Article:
Note that PictureLinks do not need to pass parameters – they can used as a simple link to another location:

Lastly, on web reports XL3PictureLink can also be used instead of the standard ‘Submit’ toolbar button.

There is more information on that here.

The Missing Link in Excel BI

When viewing a high level summary report or dashboard, users often want to delve into more detail on a specific area. In some cases that may be a drill down, in many others it may be to a different view of the data or to an entirely different report. In the XLCubed example below, users can link from any one of the summary KPIs to a detail report showing product level detail for the selected KPI.

This is a fairly common requirement in reporting. In a standard Excel context, it would be easy to add a hyperlink formula to jump across to another sheet, but that’s just part of what’s needed. In this example we need to link in the context of the selected KPI, otherwise we would need a separate sheet for product detail on each KPI, far from ideal, especially in row-dynamic reports.

This type of limitation is one reason why you’ll often see workbooks with huge numbers of worksheets, which become unwieldy and horrible to maintain.

We need hyperlink functionality but also an ability to pass parameters (and of course a way for the pivot table to accept the incoming parameter…).

XLCubed makes it straightforward for non-technical users to build this type of contextual linking into reports through the XL3Link() formula.  XL3Link has arguments which determine what is displayed in the cell, where it hyperlinks to, and what cell(s) parameters are passed from and to.

Unlike Pivot tables, XLCubed Grids and formulae can reference cell content as a filter, so the data on the ‘link to’ worksheet can update as soon as a new value is passed into the driving cell, retrieving the relevant data from whichever data source is involved.

The beauty of the approach is its simplicity. It’s something which most users can get to grips with quickly, and opens up huge flexibility in joined up reporting.

Last but not least, web and mobile deployment takes a matter of seconds. The report is published to XLCubed Web and from there browser and mobile app based users have access to the same report with the same chain of thought links. The links can be to different content in the same report, to a separate report, or a url to another application or website.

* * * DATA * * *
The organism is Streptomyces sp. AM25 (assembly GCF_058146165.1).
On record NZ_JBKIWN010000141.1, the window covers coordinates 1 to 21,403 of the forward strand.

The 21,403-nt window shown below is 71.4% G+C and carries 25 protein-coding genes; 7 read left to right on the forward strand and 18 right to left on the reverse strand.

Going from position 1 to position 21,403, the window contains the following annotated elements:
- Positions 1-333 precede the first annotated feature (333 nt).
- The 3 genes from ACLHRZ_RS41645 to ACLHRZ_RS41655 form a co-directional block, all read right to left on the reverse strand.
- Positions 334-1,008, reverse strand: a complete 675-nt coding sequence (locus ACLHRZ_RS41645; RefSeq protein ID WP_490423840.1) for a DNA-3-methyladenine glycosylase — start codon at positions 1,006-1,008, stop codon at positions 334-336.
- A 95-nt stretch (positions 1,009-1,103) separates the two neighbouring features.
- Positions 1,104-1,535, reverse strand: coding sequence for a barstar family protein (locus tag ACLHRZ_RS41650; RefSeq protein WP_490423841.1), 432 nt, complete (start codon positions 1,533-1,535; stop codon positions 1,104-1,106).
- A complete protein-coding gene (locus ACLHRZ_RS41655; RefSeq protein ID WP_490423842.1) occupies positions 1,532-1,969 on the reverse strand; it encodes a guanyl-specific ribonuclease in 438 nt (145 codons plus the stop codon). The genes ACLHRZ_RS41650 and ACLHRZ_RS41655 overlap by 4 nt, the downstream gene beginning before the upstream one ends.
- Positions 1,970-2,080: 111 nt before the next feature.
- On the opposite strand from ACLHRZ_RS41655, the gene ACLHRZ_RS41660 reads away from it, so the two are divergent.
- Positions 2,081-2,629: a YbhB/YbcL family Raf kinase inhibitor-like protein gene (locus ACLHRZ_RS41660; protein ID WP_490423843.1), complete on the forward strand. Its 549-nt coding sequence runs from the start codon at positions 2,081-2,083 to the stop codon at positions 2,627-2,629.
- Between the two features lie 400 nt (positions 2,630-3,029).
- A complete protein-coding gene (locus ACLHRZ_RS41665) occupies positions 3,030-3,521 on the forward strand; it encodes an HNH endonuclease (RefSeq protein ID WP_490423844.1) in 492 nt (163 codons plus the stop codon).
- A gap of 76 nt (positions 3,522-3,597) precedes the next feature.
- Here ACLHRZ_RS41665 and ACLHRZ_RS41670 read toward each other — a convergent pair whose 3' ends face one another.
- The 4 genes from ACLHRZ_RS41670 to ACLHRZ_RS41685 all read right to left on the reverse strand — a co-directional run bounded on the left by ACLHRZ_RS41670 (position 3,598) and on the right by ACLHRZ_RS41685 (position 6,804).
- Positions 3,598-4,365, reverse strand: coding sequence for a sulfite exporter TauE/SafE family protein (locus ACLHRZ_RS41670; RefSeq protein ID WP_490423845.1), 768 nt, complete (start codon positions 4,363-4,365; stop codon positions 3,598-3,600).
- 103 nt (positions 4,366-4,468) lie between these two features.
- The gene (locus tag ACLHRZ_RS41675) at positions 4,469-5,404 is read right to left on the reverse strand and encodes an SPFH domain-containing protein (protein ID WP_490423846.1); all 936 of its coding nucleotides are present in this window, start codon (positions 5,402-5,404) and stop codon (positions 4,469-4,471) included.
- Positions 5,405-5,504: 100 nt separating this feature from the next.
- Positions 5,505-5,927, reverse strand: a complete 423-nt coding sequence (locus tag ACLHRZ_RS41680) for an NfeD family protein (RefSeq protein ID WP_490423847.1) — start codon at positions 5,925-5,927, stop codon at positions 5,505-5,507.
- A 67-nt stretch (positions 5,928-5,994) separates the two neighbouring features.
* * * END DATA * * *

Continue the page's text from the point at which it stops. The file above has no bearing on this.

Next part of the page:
(This piece revisits content from our blog  from several years back the missing link part 1   . The business requirement it addresses is now even more common, and still one not handled in native Excel.)

How to gauge data through charts – Creating Gauge Charts

A common question that comes up in support for XL Cubed is how to add charts that look like a dial, or a gauge. Something like the below:

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These are actually very easy to make and publish to the web, plus they have the further bonus of adding something different to make your reports look more professional.

Once you have your data ready, add a new doughnut chart and configure it to show the information you want it to.

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This will give you a simple doughnut chart.

 

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Next up, pick the cell that contains the information you want to show in the middle of the doughnut chart and reference it in another cell. For example, in the below example we have the two numbers that make up our doughnut chart in cells B3 and B4. Cell E3 contains the information we want to show in the middle of the doughnut chart.

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As you can see, the formatting is different in E3 to the other cells. This is because we have formatted the cell to show the data how we want it to appear in the chart.

Once we are at this stage, it is just a case of transferring the number to the middle of the doughnut chart. You can do this by selecting the formatted cell, in our case E3, copying it and then paste special as a ‘Linked Picture’ anywhere in the worksheet (we will move it into the chart in the next step).

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The ‘Linked Picture’ appears as a cell but it actually acts like a picture so, lastly, move the picture into the middle of the doughnut chart so it looks how you want it, then, right click on the new picture and select ‘Send to Back’

 

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As the cell is a ‘Linked Picture’ Any changes you make to the cell you copied, formatting or data, will update the image.

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Your Gauge Chart is complete! These charts also look good when published to the web.

 

Report Flexibility, with Control